Are you finding it difficult to keep up with the Covid story? You are not alone. Early in this series of essays on the subject, I recalled that in the 1960s the Medical Research Council's Common Cold Research Unit showed coronaviruses to be extremely infective by the respiratory route, spread in tiny droplets in breath. The scientists' efforts to find a vaccine were frustrated by the virus's propensity to keep mutating. Well, I think we all now have some insight into their frustration.
Two years have now passed since the virus started striking us and it is not only still here, but almost one in 10 of us now in Scotland is infected. England and Wales are close behind. This is despite a very high vaccination rate and antibodies being present in 99% of the population.
The much better news is that the latest manifestation of the virus (which now comes in several subvariants of earlier ones, mainly omicron) is much less dangerous to most people and even healthy older folk rarely feel very ill. The main symptoms have changed: runny nose, sore throat, headaches and general malaise are the main ones, cough is less common, and loss of smell and shortness of breath are uncommon. The potentially fatal complications of pneumonia and blood clots seem to be very unusual now.
About half the people who are in hospital with Covid have it as a benign accompaniment to other more serious illness, while those who are admitted because of Covid only rarely need intensive care. Nevertheless, there are still deaths, almost exclusively in over 75-year-olds with other serious conditions. In other words, it seems likely that the current mutations are more like other respiratory viruses that we have become used to, all of which kill older people like me. These viruses are ageist, and no Johnsonian legislation can fix that.
The national all-cause mortality statistics are now approaching normality (that is, the average over the past five years) with Covid-related deaths substituting for deaths related to other things. The person we used to think of as the grim reaper has changed but the harvest is similar now after two years of what might be thought of by Charon on his ferry as a bumper one. Why is this? Again, you are not alone in wondering.
It seems possible that vaccination is effective in preventing serious complications of the infection but presence of antibodies in our blood has almost no effect on transmission. This is not what vaccination does usually, but it could be an explanation if the harmful effects are a consequence of high dose exposure and vaccination knocks out most of the inhaled virus, leaving a smaller army to invade cells, reproduce and trigger the secondary harmful immune reactions. This is me speculating – I know of no evidence for this, so you can call it a hypothesis.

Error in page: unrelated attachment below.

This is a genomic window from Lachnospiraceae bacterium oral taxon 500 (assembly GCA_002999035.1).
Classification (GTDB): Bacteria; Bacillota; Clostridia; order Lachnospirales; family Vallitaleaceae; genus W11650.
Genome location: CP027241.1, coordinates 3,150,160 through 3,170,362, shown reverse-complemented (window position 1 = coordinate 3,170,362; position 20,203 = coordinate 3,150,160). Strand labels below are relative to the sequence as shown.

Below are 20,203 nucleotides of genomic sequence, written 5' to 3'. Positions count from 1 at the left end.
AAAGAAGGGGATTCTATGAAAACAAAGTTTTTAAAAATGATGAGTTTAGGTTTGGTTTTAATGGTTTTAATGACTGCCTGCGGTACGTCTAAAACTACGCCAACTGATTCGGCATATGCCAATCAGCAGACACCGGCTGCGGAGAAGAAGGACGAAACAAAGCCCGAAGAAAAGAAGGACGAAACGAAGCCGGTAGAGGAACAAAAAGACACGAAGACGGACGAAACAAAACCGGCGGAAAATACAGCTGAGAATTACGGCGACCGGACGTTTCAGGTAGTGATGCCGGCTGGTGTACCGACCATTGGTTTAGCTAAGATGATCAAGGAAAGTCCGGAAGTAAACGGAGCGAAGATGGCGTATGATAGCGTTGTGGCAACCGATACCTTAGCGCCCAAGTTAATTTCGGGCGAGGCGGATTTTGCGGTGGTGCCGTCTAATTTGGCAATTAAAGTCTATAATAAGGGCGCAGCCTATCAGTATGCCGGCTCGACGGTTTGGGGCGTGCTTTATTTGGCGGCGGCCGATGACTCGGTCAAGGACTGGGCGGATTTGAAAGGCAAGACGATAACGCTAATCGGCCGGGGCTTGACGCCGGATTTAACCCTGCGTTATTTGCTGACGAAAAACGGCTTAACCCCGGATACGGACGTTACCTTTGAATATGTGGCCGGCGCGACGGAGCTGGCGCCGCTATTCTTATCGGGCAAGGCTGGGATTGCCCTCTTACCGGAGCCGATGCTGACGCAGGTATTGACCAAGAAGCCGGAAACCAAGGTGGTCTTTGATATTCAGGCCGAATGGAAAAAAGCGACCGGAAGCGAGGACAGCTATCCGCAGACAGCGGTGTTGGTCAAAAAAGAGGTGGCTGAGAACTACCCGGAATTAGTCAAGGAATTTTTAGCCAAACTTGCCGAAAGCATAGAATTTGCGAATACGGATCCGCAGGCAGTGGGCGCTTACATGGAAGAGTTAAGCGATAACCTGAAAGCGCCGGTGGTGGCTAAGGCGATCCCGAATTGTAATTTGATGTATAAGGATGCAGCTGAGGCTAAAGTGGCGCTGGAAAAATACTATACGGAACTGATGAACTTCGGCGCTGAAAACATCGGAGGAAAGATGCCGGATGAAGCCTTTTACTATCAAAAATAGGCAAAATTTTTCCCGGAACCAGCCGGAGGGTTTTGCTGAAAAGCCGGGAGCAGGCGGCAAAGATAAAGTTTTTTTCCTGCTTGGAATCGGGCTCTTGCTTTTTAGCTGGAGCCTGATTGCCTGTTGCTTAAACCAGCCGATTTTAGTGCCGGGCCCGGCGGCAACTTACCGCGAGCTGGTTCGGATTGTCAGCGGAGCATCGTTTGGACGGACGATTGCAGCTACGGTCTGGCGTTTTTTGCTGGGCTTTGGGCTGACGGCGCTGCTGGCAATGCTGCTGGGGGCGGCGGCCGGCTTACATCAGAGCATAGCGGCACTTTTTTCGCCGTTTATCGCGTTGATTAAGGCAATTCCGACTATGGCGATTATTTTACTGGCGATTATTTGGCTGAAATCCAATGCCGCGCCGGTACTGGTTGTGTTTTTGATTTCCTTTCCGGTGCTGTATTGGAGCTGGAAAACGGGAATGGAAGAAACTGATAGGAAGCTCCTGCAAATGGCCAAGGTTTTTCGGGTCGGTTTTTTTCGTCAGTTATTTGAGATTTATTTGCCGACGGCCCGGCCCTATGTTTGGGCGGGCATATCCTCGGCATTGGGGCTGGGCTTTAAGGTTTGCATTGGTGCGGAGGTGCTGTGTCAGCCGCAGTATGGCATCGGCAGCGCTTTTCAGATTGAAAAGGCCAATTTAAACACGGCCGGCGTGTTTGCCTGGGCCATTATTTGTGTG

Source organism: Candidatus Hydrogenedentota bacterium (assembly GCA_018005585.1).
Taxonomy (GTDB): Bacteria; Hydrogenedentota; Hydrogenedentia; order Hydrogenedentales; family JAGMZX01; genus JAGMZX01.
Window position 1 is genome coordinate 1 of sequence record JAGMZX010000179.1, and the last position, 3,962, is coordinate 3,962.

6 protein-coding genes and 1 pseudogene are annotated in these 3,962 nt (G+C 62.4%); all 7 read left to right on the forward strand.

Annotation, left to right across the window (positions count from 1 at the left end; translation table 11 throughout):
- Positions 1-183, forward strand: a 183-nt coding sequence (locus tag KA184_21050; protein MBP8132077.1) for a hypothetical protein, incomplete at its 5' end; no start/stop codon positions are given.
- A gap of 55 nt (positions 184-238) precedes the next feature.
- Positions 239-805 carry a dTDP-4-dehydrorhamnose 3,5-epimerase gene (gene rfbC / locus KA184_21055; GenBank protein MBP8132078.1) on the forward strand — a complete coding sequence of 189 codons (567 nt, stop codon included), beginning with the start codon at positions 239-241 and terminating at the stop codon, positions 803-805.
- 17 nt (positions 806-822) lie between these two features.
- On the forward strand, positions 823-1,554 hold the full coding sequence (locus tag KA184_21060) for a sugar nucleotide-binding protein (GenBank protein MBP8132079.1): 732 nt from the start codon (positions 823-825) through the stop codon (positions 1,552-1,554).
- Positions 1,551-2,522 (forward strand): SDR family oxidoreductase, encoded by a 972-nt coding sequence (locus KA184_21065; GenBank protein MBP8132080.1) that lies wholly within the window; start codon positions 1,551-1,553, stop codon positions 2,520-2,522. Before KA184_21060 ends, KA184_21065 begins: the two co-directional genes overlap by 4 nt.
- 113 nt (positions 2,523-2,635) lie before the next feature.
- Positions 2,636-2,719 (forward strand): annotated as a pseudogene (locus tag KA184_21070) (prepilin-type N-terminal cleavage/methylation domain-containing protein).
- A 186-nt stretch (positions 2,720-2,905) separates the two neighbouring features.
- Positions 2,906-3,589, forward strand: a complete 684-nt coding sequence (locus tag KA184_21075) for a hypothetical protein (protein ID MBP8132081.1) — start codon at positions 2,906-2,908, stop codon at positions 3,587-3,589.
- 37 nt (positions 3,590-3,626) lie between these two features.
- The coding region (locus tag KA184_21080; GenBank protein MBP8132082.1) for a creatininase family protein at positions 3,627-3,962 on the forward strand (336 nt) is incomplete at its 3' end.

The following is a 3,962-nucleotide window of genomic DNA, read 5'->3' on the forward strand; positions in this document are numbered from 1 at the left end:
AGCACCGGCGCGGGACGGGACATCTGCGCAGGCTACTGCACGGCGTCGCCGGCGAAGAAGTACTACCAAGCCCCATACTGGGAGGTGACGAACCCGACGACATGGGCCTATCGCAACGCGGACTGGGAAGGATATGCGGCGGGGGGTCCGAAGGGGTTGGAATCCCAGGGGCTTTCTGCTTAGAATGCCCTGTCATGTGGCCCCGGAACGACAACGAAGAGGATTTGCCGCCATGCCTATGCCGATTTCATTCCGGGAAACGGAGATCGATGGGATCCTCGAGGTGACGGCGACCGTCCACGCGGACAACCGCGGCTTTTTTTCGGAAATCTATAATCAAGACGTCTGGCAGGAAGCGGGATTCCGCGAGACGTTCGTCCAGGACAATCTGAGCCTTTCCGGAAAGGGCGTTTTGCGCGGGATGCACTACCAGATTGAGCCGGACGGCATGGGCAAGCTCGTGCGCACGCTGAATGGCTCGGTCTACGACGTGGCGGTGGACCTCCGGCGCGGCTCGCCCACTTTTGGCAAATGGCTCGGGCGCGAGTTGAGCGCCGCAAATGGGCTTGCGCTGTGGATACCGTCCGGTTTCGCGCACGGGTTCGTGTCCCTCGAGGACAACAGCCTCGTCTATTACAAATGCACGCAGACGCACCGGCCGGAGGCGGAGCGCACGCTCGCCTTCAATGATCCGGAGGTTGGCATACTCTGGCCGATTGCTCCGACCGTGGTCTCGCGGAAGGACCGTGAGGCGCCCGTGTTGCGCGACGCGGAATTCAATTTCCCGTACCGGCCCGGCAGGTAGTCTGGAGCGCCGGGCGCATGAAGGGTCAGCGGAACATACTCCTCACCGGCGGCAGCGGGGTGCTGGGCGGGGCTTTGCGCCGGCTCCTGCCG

Another idea, more likely, is that the virus is not influenced at all by the vaccines but has changed its behaviour radically. Doctors on the front line think this is the case – their patients are not as sick as in the earlier waves. Or it could be a combination. It is important for us to find out, and scientists are working on this, as future vaccine development and management strategies depend on the answers.
For now, the main worry is the burden on the NHS and the remarkable staff who are struggling to cope with both the huge numbers of admissions and the backlog of urgent work of other sorts accumulated over two years. This is made much worse by the fact that many of them catch the virus themselves and have to stay off work as a consequence. From this comes clear advice to all of us, whatever governments say. This is:
• Wear a face covering when indoors and in public transport
• Continue hand-washing/sanitation as before
• If you develop cold symptoms, stay at home and do a lateral flow test
• If positive, self-isolate for a week
• If negative, stay home until the symptoms resolve and repeat the test in a day or two
• If you are elderly or frail, take care when visiting or having visitors indoors and avoid crowds
• If you are meeting elderly or vulnerable people indoors, wear masks and handwash
• Get the vaccine when offered – it still seems to protect against going into hospital
It is pretty obvious that we have to learn to live with Covid in the long-term until both it and we reach an equilibrium; we may assume it is here to stay. To be asked to wear a mask is not an infringement of our liberty but is simply a request to be considerate of the health of those around us. We shall all have to get used to this for the foreseeable future if we want the NHS to be able to cope. Most of us are well used to these measures already, and in the Far East people have been doing so for decades.
As the public notices used to say when I was a child: 'Coughs and sneezes spread diseases'. This is still true, and we know how to reduce risks both for ourselves and, particularly, for the vulnerable. While so many people have the virus, remember how it spreads and please act accordingly.
Anthony Seaton is Emeritus Professor of Environmental and Occupational Medicine at Aberdeen University and Senior Consultant to the Edinburgh Institute of Occupational Medicine. The views expressed are his own